- Trousseau sign of malignancy
The Trousseau sign of malignancy is a medical sign found in certain cancers that is associated with venous thrombosis and hypercoagulability. It is also referred to as Trousseau syndrome and is distinct from the Trousseau sign of latent tetany.
Some malignancies, especially adenocarcinomas of the pancreas and lung, are associated with hypercoagulability (the tendency to form blood clots) for reasons that are incompletely understood, but may be related to factors secreted by the tumors, in particular a circulating pool of cell-derived tissue factor-containing microvesicles.
In patients with malignancy-associated hypercoagulable states, the blood may spontaneously form clots in the portal vessels, the deep veins of the extremities (such as the leg), or the superficial veins anywhere on the body. These clots present as visibly swollen blood vessels (vasculitis), especially the veins, or as intermittent pain in the affected areas. The pathological phenomenon of clots forming, resolving and then appearing again elsewhere in the body has been named thrombophlebitis migrans or migratory thrombophlebitis.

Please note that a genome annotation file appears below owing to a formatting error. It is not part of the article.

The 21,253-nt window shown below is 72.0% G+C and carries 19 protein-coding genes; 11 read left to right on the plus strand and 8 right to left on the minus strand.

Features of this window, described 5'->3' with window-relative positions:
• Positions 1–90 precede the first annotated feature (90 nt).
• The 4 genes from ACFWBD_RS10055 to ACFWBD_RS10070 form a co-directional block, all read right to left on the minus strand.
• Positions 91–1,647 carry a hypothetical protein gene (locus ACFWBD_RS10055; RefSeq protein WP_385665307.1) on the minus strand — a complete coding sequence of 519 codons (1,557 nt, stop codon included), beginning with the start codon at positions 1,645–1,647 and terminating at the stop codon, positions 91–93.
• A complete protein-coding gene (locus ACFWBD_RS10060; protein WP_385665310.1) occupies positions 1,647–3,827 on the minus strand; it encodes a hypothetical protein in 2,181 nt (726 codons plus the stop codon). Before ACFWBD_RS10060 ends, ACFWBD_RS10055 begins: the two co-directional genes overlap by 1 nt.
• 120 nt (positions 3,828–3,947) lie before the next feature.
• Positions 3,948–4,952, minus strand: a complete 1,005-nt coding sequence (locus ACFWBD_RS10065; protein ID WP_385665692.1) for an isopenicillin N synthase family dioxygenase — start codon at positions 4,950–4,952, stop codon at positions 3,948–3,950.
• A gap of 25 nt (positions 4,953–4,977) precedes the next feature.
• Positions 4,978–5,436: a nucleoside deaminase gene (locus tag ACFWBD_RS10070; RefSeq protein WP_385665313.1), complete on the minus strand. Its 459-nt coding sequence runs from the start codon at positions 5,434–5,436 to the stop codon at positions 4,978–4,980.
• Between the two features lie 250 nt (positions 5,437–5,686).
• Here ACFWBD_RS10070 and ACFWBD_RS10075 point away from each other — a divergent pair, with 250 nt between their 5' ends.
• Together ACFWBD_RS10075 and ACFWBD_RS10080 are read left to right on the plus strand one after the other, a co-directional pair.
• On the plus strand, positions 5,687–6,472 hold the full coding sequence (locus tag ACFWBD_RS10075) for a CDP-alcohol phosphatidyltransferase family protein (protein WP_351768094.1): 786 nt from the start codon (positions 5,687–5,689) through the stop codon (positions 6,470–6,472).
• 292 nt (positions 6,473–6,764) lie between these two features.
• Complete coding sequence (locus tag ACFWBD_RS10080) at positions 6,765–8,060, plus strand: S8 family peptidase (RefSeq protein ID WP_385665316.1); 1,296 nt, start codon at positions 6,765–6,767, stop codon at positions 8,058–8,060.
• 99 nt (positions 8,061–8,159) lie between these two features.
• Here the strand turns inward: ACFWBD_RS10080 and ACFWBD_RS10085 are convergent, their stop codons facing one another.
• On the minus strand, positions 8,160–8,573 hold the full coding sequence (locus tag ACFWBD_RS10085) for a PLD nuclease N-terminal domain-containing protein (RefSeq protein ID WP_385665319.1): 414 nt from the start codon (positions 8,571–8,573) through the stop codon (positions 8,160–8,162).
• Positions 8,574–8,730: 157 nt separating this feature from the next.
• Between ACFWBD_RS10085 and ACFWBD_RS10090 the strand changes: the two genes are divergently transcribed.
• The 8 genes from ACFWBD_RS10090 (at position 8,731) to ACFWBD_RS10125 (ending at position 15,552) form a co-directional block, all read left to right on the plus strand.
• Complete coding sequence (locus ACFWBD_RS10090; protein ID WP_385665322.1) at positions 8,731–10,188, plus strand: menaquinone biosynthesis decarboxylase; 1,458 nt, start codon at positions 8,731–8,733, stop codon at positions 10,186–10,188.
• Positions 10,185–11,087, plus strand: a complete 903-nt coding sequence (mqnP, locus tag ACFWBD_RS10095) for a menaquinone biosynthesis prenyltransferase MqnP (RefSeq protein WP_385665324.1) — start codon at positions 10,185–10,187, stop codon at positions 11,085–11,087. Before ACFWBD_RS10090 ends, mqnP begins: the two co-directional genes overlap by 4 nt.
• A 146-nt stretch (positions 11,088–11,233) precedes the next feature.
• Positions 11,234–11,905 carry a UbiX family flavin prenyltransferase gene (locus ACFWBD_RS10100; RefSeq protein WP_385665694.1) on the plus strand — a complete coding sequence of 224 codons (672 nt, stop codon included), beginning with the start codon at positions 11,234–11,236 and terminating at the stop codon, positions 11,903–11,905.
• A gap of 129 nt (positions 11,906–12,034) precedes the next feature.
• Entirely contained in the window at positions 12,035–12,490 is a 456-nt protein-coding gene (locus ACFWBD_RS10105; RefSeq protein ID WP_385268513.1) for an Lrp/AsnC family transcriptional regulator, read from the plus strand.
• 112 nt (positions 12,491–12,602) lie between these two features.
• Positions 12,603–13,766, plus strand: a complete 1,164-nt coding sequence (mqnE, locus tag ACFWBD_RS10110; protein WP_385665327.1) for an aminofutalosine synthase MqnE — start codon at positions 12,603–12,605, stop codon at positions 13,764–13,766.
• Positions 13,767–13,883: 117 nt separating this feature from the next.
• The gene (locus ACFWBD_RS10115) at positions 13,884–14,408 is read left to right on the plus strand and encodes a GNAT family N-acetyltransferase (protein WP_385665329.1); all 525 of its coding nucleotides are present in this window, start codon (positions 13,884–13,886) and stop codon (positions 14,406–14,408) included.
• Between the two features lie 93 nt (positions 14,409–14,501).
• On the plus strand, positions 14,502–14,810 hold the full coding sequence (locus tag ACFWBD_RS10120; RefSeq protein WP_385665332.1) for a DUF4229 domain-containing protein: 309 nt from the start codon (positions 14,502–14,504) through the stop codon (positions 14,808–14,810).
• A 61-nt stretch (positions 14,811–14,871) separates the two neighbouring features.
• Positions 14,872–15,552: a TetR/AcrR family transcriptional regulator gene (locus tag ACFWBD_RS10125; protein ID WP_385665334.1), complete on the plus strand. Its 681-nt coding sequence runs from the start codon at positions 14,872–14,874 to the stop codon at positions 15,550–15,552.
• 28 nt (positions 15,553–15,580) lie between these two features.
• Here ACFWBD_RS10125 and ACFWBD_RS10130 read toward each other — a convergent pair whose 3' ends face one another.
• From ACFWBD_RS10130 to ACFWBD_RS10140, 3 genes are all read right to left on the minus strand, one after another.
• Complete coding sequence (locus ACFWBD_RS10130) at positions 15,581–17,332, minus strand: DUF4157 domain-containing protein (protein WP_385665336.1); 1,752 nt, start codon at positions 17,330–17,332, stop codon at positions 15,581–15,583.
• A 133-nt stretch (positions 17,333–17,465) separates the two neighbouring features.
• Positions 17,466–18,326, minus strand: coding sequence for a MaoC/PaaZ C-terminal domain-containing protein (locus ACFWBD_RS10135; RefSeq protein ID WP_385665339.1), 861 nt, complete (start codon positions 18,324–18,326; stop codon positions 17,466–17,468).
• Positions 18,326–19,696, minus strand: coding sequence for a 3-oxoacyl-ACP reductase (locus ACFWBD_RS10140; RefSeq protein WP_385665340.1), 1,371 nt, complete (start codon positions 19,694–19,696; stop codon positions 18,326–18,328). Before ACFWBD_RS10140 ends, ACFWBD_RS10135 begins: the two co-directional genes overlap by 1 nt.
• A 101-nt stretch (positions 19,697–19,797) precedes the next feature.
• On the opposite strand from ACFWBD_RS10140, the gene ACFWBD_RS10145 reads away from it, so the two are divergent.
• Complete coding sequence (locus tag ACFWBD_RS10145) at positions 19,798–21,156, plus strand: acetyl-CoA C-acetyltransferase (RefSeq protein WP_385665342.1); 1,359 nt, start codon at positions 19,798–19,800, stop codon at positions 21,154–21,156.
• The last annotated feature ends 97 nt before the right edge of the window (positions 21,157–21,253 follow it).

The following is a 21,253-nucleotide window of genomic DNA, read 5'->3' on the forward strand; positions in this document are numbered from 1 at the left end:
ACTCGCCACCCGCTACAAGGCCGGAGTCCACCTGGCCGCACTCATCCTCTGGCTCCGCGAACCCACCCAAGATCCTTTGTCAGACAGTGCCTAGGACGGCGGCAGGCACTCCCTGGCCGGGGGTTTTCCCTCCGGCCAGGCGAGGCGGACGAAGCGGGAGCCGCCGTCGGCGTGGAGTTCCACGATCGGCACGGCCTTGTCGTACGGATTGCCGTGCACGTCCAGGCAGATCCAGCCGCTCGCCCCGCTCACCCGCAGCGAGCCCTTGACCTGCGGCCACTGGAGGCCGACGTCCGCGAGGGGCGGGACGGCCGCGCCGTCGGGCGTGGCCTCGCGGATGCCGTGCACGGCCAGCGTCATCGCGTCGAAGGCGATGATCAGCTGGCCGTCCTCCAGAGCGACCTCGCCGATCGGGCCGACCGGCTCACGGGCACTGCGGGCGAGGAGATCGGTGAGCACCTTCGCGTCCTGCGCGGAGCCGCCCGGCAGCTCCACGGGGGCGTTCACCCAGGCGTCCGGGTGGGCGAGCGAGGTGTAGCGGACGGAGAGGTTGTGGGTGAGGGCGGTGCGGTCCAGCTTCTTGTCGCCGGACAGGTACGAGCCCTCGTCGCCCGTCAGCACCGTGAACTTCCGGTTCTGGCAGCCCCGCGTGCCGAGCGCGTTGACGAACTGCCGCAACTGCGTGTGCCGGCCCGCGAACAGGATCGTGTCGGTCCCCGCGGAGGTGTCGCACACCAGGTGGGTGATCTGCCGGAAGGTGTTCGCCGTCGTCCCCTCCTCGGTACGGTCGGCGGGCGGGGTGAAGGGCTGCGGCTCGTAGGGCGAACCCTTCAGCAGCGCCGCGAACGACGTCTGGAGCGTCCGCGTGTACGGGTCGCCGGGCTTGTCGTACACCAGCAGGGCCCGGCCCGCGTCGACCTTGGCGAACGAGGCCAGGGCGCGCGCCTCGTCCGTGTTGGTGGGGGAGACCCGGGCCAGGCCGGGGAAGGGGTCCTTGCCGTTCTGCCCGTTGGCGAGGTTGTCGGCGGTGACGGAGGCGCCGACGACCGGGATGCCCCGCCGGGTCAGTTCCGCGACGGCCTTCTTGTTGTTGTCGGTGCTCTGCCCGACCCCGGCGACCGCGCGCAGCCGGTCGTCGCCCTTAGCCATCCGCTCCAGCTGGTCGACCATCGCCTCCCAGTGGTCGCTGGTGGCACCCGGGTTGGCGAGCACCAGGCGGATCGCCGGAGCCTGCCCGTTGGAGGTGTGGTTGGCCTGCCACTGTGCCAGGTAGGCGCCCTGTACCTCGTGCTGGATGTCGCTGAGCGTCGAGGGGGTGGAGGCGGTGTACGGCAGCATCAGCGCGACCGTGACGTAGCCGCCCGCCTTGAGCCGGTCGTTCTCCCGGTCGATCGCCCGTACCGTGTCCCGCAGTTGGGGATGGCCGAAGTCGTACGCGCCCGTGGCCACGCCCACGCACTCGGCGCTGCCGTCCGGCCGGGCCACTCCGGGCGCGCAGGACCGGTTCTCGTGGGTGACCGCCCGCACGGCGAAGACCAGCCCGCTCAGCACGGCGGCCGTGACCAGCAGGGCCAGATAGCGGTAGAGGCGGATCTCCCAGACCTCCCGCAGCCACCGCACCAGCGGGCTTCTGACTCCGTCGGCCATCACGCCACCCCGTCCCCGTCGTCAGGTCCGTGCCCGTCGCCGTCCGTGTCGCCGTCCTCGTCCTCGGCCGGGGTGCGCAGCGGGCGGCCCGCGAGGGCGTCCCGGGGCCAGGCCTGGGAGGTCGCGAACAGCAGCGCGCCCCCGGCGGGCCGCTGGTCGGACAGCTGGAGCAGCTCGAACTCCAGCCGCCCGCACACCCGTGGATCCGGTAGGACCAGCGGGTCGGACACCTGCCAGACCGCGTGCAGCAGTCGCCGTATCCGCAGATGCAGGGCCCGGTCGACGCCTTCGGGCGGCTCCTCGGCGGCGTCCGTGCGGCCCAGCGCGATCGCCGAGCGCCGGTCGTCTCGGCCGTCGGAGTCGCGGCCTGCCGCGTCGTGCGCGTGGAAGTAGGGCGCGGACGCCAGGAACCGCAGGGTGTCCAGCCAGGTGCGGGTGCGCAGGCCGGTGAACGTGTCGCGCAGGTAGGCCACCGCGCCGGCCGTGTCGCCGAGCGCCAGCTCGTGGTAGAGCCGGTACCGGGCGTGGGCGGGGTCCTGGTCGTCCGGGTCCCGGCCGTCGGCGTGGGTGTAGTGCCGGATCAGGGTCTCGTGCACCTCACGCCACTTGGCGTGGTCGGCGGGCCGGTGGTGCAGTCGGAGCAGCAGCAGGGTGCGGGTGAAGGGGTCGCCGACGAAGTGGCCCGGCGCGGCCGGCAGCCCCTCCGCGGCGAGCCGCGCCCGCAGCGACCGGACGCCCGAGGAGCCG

- ^ "Trousseau sign" at Dorland's Medical Dictionary
- ^ "Trousseau syndrome" at Dorland's Medical Dictionary
- ^ Samuels MA, King ME, Balis U (October 2002). "Case records of the Massachusetts General Hospital. Weekly clinicopathological exercises. Case 31-2002. A 61-year-old man with headache and multiple infarcts". N. Engl. J. Med. 347 (15): 1187–94. doi:10.1056/NEJMcpc020117. PMID 12374880.
- ^ Del Conde I, Bharwani LD, Dietzen DJ, Pendurthi U, Thiagarajan P, López JA.(2007) Microvesicle-associated tissue factor and Trousseau's syndrome. J Thromb Haemost 5:70-4
Eponymous medical signs for oncology Hematological malignancy Lymph nodes Other
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